An Open Letter to John Warnock

- by Paul Murphy -

Dear Mr. Co-Chairman:

I want to ask you for a big donation to the open source world, but let me start by telling you that I don't like your company, Adobe Systems very much. Your people ripped me off on FrameMaker 6.0 for Solaris, and when I complained responding by hiding in the bureaucracy and cutting me off the mailing list. Very small minded of them, and I like to think it's cost you a few bucks because I make very sure that anybody I talk to about any of your products hears the story.

Now you may think that comment ungracious, but there's a moral here: customers who feel unfairly treated never forget and usually never forgive. On the flip side, however, customers come in communities, and communities who owe you never forget either.

You have an opportunity, right now, to create something of great value to a large community of current and potential customers. Do with Postscript, at least levels one and two, what Sun is doing with Solaris: open source the product, create a support center, adopt the Common Development and Distribution License (CDDL), and give people a chance to extend your technology in creative new ways.

I don't have access to your numbers, but my guess is that it would net out positive for you. Last year your PostScript and "Other" group pulled in around $81 million, not a pittance; but shrinking and only five percent of your revenues prior to getting control of MacroMedia. Do the open source thing right and a lot of that revenue, particularly the value added stuff coming from high end printing, would continue unaffected while the new interest this would create worldwide in your other PostScript dependent products might easily give you a healthy sales kicker -and much of that goes straight to the bottom line.

There are lots of legal issues affecting things like fonts, patents and your contract with Apple, but Sun faced basically the same issues and perservered. You can too, just remind the lawyers who they work for and get it done.

A big part of the benefit of making an open source commitment is that it opens new markets for you.

Right now Postscript's role as one of the major foundation technologies for the digital era isn't really known outside your core markets. At best your typical CIO or IT manager might have some vague idea that it's important in the pre-press world but whole fields, like workflow and high volume commercial printing, are foreign, and therefore invisible, to most of them. Build an open source community around PostScript and that visibility will come, bringing new ideas and new applications with it. Would PSML make sense to anyone?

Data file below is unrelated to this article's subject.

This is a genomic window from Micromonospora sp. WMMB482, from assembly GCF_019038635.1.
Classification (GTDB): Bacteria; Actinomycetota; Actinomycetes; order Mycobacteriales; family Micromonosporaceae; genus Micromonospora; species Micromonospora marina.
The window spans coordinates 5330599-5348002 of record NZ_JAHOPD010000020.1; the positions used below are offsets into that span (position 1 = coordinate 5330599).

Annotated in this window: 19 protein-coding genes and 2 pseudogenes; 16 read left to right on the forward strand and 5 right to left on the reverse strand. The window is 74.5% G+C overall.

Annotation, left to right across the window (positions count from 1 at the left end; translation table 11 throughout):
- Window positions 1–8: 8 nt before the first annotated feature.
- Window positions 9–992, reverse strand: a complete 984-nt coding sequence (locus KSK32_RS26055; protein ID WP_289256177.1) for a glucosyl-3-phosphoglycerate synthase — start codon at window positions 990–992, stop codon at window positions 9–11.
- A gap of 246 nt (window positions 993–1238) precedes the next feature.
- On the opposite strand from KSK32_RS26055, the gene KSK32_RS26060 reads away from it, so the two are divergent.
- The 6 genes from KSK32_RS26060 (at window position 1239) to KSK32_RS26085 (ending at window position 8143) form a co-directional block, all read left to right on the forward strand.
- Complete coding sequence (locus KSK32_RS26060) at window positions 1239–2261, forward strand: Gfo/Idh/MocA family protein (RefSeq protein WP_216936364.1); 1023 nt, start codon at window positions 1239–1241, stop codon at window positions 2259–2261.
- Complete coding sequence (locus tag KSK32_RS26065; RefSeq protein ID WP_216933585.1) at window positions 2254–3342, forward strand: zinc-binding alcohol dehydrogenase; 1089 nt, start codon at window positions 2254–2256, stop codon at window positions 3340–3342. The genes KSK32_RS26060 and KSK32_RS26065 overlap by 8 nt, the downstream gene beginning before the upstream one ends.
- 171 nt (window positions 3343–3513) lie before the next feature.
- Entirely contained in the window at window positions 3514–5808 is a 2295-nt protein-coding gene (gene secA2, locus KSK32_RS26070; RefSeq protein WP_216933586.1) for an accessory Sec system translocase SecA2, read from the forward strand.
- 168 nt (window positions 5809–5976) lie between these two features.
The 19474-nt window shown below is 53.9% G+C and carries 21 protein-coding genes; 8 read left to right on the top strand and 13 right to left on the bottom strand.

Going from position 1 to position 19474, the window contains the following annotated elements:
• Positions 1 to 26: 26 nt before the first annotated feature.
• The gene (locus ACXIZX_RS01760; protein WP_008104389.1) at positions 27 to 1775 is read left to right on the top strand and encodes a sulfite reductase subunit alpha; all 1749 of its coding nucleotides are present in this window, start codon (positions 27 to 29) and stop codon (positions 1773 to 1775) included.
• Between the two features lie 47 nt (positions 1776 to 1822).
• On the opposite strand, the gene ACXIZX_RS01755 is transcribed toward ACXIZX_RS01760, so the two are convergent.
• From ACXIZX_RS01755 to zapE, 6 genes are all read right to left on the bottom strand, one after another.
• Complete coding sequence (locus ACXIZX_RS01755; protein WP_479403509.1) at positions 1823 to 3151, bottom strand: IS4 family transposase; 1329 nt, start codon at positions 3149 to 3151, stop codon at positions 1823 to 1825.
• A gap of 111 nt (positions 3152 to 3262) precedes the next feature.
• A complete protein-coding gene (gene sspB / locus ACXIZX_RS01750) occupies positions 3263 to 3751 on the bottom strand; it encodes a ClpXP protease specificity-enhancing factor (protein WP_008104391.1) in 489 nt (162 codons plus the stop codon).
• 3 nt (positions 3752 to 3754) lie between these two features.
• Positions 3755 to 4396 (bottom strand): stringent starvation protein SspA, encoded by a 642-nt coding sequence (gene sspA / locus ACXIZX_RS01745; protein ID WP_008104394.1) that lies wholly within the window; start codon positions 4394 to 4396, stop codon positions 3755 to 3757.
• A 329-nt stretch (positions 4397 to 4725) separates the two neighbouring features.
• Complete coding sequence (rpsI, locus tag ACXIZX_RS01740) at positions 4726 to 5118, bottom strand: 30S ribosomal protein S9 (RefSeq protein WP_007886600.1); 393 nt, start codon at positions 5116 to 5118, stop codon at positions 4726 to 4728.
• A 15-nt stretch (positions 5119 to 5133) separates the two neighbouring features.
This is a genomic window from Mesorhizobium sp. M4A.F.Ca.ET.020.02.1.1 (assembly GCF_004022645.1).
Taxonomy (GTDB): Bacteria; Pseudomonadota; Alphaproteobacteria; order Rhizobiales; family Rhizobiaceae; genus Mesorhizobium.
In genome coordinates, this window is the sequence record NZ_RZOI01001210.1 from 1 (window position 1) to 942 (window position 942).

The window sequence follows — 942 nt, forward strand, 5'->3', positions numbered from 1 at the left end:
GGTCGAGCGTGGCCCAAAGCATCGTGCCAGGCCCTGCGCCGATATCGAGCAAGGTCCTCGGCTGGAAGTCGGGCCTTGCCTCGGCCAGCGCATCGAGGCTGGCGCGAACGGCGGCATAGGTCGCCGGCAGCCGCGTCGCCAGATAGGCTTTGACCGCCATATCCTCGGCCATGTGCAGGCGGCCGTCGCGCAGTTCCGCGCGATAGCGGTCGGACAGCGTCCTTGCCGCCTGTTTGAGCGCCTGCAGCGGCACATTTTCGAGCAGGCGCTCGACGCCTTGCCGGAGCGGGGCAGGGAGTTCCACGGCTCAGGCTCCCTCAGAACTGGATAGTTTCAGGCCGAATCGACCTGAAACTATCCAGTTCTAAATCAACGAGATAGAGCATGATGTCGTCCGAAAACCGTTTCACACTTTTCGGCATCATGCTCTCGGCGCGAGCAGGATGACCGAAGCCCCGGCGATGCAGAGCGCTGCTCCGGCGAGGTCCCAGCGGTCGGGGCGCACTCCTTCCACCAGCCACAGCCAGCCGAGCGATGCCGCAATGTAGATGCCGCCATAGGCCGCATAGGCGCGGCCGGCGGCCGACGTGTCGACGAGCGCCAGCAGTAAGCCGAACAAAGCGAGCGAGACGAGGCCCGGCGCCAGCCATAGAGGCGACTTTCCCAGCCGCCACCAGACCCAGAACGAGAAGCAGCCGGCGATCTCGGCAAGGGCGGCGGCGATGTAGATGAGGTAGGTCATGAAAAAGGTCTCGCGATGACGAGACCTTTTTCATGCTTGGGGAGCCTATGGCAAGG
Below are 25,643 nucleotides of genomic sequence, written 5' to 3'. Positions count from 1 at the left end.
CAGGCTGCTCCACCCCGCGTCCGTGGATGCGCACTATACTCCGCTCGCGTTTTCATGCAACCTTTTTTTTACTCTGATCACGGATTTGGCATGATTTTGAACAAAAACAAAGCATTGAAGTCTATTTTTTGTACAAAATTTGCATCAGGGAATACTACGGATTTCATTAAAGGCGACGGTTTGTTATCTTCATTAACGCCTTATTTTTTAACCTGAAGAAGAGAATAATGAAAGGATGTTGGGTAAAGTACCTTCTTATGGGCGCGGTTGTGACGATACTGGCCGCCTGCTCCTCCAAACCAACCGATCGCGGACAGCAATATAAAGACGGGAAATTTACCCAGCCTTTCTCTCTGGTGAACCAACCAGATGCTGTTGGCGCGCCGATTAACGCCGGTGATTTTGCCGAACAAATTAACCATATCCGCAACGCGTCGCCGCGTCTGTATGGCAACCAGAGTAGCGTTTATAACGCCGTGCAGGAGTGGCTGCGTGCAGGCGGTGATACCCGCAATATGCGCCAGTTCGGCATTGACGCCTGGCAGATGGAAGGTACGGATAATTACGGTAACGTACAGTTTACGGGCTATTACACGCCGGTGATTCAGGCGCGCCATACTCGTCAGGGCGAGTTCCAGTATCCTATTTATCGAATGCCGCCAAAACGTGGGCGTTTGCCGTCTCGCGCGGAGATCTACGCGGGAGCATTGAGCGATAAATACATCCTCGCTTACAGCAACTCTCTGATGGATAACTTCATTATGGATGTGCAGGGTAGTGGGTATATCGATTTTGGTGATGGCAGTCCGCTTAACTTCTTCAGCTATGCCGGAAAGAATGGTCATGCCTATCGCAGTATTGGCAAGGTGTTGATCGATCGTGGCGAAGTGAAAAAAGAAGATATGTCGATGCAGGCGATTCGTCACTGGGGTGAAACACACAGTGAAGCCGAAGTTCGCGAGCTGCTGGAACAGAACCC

Similarly you probably remember like Sun's Network Environment Windowing System [NEWS] (for SunOS 4.0 in 1987) but have you really thought about what killed it and how that's limited the development of display technologies since?

In comparison to the use of Display PostScript, MIT's X display system is utterly moronic -but it became dominant because it was open source and free of both royalties and copyright issues. NCD and Sun gave the X-Server some PostScript display capabilities, but NCD got Microshafted and Sun is dropping PostScript display in part because their move to open source conflicts with your continuing licensing requirements -something you could waive, you know.

You've heard the adage about helping, leading, or getting out of the way? Well you can do all three at once by creating that open source community around PostScript. Do it and we'll probably see somebody like Kyocera or the original QMS group putting their expertise into a PostScript graphics board for people wanting to run Linux or some other Unix on Intel PCs without the limitations of Windows optimized graphics boards and all the horrible compromises those involve. Get a few things like that going and you'll see whole new markets emerging for Adobe products like, well, FrameMaker.

Basically it comes down to this: look around you: you're last big holdout except Microsoft against the open source revolution and hold the keys, with PostScript, to unleashing a wide range of new software, new hardware, and new ideas - so get with the program already, and find a way to do it. Ok?

Paul Murphy, a 25 year veteran of the IT consulting wars, is the author of The Unix Guide to Defenestration and maintains a discussion forum for his columns on his website.